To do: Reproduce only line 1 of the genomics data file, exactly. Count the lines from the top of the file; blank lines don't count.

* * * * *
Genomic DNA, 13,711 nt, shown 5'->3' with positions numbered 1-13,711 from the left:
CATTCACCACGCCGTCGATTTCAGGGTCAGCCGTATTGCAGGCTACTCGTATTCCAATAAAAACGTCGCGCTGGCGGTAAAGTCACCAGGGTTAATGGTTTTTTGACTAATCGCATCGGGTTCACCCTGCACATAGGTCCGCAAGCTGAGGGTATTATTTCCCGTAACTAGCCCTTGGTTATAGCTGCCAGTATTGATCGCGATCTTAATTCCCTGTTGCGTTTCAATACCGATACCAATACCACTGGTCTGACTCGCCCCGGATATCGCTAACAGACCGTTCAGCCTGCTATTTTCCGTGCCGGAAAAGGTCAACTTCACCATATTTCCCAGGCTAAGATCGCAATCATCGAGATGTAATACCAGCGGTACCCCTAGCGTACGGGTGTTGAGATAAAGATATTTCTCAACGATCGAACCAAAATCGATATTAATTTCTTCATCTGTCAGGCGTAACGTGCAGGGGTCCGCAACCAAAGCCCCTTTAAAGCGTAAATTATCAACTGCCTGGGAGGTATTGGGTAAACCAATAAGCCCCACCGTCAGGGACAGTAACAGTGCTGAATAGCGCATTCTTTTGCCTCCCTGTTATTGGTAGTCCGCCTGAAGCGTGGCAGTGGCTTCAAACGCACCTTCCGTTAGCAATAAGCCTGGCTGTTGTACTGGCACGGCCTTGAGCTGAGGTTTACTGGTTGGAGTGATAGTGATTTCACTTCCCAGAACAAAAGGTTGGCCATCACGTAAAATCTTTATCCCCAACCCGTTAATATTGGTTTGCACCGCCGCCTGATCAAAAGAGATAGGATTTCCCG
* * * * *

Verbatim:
Genomic DNA, 13,711 nt, shown 5'->3' with positions numbered 1-13,711 from the left: